RSG Question

From:  D.C. Cox [SMTP:DR.RESONANCE-at-next-wave-dot-net]
Sent:  Tuesday, June 16, 1998 6:45 PM
To:  Tesla List
Subject:  Re: RSG Question

to: Greg

With non-snychro gaps, pole xmfr drive, and cap values from .04 to 0.2 MFD
a break rate of 450-480 pps seems to work best.  Higher rates work well
with magnifiers but not classic coils with coeff. coupling in 0.18 to 0.2


> From:  FutureT-at-aol-dot-com [SMTP:FutureT-at-aol-dot-com]
> Sent:  Monday, June 15, 1998 8:56 AM
> To:  tesla-at-pupman-dot-com
> Subject:  Re: RSG Question
> In a message dated 98-06-14 02:12:26 EDT, you write:
> << ----------
>  From:  Gregory R. Hunter [SMTP:ghunter-at-enterprise-dot-net]
>  Sent:  Saturday, June 13, 1998 1:59 PM
>  To:  'Tesla List'
>  Subject:  RSG Question
>  Dear List,
> > Ever since I saw an RSG in operation at the UK Teslathon, I've been
> >contemplating building my first RSG.  I'm curious though, about the
> > relationship between optimum tank cap value and RSG break rate.
> > Instinct tells me that at high or very high break rates, the tank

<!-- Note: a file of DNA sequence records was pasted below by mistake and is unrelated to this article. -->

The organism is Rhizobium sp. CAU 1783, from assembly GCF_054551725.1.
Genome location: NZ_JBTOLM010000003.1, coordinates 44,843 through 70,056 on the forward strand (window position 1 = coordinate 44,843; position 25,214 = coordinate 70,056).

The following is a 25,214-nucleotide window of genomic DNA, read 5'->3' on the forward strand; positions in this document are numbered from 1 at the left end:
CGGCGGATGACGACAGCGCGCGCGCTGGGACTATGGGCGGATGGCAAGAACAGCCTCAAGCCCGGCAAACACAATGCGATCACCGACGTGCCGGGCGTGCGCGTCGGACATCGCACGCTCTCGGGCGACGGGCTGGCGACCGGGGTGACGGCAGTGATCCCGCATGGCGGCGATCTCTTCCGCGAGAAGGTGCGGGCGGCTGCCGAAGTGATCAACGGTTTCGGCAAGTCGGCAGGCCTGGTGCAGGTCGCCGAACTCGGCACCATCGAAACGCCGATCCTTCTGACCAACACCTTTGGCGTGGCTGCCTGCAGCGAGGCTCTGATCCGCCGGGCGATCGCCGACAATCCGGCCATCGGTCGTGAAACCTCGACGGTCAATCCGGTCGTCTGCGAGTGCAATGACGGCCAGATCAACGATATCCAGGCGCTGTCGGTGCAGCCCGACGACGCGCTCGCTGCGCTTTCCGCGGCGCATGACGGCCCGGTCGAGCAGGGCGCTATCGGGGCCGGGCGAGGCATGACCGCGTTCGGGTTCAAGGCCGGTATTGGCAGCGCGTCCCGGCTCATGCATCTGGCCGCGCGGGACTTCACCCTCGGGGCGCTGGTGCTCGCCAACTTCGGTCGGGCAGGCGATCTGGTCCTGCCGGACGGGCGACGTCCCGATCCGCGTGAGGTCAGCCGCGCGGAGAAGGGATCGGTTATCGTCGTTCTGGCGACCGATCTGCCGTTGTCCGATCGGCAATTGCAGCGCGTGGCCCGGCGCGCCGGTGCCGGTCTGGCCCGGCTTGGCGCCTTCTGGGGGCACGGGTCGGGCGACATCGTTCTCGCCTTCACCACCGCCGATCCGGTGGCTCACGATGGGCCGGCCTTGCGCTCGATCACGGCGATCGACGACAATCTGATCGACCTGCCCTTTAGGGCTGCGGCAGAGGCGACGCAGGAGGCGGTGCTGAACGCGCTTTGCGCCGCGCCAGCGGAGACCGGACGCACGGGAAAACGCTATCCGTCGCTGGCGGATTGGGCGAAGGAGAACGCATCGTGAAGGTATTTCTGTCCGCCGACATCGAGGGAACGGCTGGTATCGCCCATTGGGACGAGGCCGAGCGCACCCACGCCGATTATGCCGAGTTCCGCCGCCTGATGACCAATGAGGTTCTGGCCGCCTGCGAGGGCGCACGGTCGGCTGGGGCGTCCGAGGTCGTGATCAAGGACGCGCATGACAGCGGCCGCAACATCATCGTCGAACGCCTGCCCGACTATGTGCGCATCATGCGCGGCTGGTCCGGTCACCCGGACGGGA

> > capacitor must be smaller than one optimized for a static gap
> > system.  Does anyone have a rule or formula for selecting best
> >cap size based on both power supply and RSG break rate?
>  Greg
>  Suffolk, UK
>   >>
> Greg,
> The basic rule is that if you double your break rate, you should use
> half as much capacitance, for the same input power.  A static gap
> will automatically adjust its break rate based on the cap size and
> power available...provided the quenching is good.  Using the rotary
> gap, if you increase your break rate, without providing more power 
> input, the caps will charge to a lower voltage.  Either a static
> or a rotary can have a high or a low break rate. 
> I used to like high break rates and small capacitors, but I now 
> prefer low break rates and larger capacitors for a given power 
> input.  With high break rates the sparks will be brighter, and more
> frantic in motion.  Low break rates will produce dimmer, slowly
> floating, longer sparks IMO.  However what I just said seems to only
> be true at relatively low power levels.  At higher powers, the frantic
> motion may not develop, even at faster break rates.  And this may
> be affected by toroid size or other factors perhaps.  So there seems
> to be a few mysteries *out there*.
> I suspect that a low break rate with a large cap will give longer
> sparks even at high powers, but I don't have the room to do the
> tests.  Perhaps someone on the list will do these kinds of 
> comparisons to help settle the matter. 
> Have fun, but safety first,
> John Freau